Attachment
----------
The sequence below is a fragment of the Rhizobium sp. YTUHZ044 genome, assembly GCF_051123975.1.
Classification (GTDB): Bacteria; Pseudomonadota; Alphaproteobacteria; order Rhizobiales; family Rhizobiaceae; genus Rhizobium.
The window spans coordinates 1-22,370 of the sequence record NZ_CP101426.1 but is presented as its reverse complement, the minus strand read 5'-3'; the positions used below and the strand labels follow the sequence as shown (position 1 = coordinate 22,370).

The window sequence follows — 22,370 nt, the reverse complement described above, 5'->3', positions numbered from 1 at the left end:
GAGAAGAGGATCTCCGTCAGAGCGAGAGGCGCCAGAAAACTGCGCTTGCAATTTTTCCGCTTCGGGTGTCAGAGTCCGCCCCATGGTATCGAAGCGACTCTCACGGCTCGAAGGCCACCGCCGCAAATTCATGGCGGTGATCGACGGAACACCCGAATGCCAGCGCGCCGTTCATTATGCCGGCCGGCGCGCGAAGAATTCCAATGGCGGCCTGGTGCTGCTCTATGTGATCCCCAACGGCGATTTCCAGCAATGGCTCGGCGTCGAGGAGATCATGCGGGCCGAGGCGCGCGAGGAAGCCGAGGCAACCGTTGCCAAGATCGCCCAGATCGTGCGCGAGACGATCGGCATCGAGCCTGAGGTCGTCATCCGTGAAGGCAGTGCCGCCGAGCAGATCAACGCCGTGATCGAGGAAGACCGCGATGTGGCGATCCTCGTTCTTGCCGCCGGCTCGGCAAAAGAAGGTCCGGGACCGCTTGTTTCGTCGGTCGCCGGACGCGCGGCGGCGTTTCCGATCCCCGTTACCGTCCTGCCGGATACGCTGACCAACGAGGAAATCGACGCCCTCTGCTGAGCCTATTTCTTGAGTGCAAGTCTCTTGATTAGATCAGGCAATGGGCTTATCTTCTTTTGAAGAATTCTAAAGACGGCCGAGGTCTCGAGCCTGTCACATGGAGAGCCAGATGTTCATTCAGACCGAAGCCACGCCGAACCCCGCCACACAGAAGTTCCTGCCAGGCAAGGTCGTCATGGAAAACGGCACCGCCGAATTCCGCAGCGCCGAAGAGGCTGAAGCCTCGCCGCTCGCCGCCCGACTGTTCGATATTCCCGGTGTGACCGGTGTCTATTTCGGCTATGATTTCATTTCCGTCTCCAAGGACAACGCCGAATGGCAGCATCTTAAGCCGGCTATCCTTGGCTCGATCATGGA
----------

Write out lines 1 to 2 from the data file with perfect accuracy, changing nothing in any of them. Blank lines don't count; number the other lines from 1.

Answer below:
The sequence below is a fragment of the Rhizobium sp. YTUHZ044 genome, assembly GCF_051123975.1.
Classification (GTDB): Bacteria; Pseudomonadota; Alphaproteobacteria; order Rhizobiales; family Rhizobiaceae; genus Rhizobium.